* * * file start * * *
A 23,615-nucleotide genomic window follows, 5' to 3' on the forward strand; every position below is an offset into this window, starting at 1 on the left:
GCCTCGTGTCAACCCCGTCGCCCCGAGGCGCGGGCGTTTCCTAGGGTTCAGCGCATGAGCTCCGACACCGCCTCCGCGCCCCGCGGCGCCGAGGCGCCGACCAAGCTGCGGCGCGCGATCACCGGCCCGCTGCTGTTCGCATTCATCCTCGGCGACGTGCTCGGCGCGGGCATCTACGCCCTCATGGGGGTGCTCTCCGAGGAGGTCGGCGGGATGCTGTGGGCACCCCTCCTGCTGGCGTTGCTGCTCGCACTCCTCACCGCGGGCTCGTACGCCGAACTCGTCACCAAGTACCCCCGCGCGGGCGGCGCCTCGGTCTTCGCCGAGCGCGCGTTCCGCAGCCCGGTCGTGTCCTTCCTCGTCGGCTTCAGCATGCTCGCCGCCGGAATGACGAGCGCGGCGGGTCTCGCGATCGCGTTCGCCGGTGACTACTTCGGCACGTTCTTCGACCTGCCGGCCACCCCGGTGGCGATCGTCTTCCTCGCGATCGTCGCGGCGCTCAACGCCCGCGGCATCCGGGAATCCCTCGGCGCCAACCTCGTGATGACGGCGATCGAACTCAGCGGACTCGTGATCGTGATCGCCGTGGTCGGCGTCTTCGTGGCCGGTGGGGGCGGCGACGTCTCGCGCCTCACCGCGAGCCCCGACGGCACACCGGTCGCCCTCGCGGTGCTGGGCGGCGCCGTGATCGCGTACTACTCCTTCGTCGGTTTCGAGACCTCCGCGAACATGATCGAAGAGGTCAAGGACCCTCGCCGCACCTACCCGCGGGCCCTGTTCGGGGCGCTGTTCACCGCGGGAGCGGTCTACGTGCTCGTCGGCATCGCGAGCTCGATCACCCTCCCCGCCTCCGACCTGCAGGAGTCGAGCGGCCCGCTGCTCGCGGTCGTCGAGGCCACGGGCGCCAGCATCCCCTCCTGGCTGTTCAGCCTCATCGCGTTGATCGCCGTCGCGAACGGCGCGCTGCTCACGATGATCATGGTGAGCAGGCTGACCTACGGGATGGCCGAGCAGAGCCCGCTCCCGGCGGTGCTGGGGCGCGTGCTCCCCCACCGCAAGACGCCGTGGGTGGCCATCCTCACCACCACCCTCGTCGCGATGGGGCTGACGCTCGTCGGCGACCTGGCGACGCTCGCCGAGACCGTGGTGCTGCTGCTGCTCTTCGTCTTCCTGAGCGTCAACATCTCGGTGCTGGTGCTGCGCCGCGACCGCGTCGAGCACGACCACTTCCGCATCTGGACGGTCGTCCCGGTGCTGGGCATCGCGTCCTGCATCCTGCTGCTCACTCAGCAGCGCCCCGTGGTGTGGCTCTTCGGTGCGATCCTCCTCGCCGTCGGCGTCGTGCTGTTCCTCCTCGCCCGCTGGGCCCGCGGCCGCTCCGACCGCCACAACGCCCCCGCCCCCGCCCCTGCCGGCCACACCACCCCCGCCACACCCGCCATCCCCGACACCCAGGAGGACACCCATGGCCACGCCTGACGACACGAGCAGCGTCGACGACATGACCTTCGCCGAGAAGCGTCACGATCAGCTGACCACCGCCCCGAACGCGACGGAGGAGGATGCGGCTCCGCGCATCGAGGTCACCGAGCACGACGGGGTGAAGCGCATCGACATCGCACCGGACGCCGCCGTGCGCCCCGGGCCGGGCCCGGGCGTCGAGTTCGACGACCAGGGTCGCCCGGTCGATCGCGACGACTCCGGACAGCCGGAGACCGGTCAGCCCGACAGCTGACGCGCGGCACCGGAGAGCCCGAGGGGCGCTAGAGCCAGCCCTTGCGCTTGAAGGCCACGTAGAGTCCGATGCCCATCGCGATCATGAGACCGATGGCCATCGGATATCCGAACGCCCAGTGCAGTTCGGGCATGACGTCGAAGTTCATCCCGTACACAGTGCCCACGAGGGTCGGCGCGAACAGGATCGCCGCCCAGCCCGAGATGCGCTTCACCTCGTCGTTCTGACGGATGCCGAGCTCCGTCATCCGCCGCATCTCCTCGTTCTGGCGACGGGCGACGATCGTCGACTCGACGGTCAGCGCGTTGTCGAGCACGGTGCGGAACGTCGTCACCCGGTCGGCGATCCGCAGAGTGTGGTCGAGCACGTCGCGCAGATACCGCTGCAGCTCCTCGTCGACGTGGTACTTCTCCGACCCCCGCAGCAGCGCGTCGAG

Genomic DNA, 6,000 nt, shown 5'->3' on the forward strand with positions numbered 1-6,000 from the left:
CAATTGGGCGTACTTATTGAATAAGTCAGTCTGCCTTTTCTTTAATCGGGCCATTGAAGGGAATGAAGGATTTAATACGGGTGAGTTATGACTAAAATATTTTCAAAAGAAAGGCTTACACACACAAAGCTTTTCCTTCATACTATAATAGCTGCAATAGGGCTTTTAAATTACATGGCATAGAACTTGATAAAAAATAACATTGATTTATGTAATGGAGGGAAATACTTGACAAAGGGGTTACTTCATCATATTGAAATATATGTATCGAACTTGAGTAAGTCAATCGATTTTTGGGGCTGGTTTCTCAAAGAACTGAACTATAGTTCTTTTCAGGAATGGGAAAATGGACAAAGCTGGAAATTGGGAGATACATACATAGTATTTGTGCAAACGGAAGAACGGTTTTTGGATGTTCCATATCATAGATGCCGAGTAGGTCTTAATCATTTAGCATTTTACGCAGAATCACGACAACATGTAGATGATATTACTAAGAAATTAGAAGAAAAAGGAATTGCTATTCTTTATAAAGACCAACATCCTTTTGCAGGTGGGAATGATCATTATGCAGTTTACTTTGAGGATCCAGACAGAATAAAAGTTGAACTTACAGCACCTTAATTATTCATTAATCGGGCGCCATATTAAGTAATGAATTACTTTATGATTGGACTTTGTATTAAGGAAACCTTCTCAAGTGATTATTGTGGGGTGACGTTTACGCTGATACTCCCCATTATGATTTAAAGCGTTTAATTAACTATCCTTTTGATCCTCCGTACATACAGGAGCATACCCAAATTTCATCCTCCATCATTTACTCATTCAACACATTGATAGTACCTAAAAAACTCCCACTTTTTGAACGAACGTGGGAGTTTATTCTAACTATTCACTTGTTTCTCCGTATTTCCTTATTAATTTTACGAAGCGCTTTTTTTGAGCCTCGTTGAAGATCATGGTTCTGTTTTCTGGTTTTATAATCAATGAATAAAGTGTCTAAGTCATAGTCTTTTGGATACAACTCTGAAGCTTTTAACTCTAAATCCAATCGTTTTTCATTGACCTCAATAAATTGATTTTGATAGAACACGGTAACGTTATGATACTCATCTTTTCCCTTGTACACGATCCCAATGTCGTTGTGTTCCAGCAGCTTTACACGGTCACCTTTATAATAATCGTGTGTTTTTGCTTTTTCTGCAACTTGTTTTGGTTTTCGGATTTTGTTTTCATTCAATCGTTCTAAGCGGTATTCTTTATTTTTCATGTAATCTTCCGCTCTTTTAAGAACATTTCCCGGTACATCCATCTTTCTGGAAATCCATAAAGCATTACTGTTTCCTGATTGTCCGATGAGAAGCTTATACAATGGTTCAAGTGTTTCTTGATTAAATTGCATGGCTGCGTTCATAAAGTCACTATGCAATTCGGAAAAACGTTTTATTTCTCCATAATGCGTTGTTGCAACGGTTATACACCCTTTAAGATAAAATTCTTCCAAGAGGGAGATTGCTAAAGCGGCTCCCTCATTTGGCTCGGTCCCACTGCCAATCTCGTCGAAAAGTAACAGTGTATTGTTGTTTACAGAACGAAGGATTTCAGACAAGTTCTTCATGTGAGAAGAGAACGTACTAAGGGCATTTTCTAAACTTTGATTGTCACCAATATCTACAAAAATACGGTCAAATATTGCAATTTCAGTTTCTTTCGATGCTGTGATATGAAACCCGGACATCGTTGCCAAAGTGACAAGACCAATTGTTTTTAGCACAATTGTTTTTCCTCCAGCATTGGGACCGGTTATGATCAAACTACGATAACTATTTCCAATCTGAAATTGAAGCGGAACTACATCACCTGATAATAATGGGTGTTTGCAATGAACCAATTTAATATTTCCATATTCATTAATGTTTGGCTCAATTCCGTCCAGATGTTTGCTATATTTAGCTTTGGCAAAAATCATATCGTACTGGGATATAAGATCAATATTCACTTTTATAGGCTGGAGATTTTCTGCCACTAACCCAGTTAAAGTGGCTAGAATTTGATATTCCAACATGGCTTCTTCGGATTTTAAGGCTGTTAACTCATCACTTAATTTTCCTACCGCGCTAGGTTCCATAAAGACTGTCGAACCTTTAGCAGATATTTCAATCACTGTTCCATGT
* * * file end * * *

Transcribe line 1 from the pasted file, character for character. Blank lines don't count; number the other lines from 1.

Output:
A 23,615-nucleotide genomic window follows, 5' to 3' on the forward strand; every position below is an offset into this window, starting at 1 on the left: